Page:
Egg recall redo | 288,000 eggs recalled from habitual violator

Egg

The recalled eggs were distributed to 8 states under several brand names. Image: Flickr / adobemac / CC-BY-SA

In what seems like deja-vu, an egg recall has been ordered for an Ohio egg farm. Cal-Maine foods ordered the recall after the FDA informed them that eggs from the Ohio Fresh Eggs farm had tested positive for salmonella. Ohio Fresh Eggs is partially owned by the same man that owns Hillandale Farms and Wright County Egg, both of whom had an egg recall earlier this year.

Egg recall affects 288,000 eggs

The eggs recalled by Cal-Maine foods, the largest egg distributor in the US, were sold in eight states. Arkansas, California, Illinois, Iowa, Kansas, Missouri, Oklahoma, and Texas. The eggs were sold under the brand names Springfield, Sun Valley, James Farm and Sunny Meadow. A full list of UPC codes included in the egg recall can be found here. No illnesses have yet been connected to this egg recall.

Egg recall connected to “habitual violator”

The farm that provided the recalled eggs to Cal-Maine has been under scrutiny in the past. In December of 2006, Ohio Fresh Eggs was shut down because the operators did not reveal that Austin “Jack” DeCoster had invested $126 million in the farm. DeCoster has a stake in Hillandale Farms and Wright County Egg, which were responsible for the egg recall earlier this year that sickened 1,600 people.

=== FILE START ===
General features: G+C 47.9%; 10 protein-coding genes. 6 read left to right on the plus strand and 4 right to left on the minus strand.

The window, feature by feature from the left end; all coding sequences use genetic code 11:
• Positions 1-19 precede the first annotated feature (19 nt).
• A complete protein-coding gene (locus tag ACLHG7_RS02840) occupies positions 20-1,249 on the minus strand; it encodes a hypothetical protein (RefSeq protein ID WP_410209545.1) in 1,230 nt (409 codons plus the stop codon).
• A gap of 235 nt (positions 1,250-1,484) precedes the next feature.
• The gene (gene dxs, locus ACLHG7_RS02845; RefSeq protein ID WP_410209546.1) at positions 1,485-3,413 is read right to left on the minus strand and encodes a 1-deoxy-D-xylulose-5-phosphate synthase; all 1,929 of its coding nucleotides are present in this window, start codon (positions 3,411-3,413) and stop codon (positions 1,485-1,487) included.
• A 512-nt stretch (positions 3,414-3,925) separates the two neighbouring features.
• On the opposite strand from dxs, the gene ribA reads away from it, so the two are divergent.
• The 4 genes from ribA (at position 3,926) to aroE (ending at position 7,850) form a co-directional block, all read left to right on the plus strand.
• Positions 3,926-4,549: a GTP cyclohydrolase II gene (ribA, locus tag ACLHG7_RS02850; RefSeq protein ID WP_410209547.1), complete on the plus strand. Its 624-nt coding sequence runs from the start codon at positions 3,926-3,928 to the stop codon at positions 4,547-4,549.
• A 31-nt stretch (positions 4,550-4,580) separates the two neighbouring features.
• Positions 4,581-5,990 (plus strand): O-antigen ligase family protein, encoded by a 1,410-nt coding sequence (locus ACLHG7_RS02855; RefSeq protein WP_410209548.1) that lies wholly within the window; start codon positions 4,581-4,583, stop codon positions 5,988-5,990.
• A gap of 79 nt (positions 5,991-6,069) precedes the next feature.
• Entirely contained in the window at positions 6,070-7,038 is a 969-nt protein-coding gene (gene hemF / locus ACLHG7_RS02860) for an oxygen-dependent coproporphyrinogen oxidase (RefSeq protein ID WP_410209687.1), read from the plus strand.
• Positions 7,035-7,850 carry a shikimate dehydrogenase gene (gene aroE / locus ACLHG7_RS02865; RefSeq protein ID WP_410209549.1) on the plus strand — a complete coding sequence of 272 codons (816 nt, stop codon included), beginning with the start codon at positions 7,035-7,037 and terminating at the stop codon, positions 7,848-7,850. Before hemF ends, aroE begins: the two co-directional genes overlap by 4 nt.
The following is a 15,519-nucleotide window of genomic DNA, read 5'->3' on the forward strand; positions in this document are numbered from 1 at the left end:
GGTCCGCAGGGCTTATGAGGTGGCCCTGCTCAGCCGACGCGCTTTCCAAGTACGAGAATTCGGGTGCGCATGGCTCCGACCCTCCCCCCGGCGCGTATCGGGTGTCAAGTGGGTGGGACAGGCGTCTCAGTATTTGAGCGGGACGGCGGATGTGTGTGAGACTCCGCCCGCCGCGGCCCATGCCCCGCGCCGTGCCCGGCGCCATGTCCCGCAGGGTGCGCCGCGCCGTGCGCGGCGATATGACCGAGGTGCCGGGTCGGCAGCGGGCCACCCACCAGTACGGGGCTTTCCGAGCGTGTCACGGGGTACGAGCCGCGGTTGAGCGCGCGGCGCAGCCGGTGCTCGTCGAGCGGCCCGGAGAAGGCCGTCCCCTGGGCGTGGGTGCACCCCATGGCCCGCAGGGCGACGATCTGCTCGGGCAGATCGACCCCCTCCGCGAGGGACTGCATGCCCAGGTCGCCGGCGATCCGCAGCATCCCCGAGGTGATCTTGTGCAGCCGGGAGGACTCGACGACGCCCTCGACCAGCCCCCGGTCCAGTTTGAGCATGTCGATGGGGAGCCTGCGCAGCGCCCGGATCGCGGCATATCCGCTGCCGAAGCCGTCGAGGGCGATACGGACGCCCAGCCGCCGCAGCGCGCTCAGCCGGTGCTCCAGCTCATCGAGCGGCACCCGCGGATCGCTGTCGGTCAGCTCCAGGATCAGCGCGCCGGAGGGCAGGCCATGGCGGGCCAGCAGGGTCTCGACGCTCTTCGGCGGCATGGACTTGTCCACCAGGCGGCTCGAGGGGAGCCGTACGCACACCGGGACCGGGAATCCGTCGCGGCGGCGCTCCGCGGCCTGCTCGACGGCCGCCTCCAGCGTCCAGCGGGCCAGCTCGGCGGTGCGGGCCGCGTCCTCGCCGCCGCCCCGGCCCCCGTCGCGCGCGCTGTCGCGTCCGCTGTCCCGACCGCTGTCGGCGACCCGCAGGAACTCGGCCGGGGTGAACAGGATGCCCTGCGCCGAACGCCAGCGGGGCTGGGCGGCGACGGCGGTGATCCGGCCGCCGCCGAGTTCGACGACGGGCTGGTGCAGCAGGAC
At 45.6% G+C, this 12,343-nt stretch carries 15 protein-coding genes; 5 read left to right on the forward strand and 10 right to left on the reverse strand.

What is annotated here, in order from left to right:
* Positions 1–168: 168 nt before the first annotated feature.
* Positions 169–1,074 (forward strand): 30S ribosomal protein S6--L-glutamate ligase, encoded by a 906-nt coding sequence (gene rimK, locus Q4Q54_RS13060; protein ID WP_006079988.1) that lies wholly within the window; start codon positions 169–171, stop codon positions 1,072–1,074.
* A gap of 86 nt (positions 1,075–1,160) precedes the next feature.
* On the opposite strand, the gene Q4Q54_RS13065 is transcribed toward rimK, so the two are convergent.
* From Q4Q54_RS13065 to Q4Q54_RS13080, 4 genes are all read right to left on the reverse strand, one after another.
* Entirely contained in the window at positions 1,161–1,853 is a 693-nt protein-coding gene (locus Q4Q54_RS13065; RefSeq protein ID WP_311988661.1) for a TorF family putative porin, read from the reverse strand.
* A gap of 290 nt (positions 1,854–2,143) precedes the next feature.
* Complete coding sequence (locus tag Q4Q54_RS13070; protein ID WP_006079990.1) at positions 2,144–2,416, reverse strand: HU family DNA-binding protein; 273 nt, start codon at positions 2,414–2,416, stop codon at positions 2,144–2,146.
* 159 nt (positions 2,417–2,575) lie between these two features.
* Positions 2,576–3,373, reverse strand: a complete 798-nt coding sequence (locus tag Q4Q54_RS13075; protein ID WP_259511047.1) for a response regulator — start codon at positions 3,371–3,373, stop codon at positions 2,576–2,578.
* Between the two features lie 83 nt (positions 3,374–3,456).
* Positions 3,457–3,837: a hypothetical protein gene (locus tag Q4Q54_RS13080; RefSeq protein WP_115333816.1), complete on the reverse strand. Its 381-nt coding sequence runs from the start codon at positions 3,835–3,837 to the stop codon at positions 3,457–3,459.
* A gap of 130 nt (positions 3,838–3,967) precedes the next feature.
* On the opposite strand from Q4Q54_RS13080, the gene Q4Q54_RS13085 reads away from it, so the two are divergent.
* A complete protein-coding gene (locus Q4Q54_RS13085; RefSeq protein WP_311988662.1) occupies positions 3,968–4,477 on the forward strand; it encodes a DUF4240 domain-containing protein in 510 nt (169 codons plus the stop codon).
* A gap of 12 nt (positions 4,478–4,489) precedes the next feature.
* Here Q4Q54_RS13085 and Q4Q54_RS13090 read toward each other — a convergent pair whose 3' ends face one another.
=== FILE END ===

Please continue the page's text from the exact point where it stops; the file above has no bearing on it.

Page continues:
Egg recall due to salmonella

In general, most eggs are not tainted with salmonella bacteria. About 1 in every 20,000 chicken eggs contain a very small amount of salmonella — about five microorganisms per egg. It usually takes 100 microorganisms or more per egg to make a person sick. Keeping yourself safe from salmonella is relatively safe, however. Completely cooking eggs to a temperature of 160 degrees will kill any bacteria present. If you have the opportunity, buying eggs from a supplier you know and trust to treat the hens well is also a very good idea, as dirty or overcrowded henhouses are often incubators for salmonella outbreaks.

Sources:

Discovery.com
Iowa Independent

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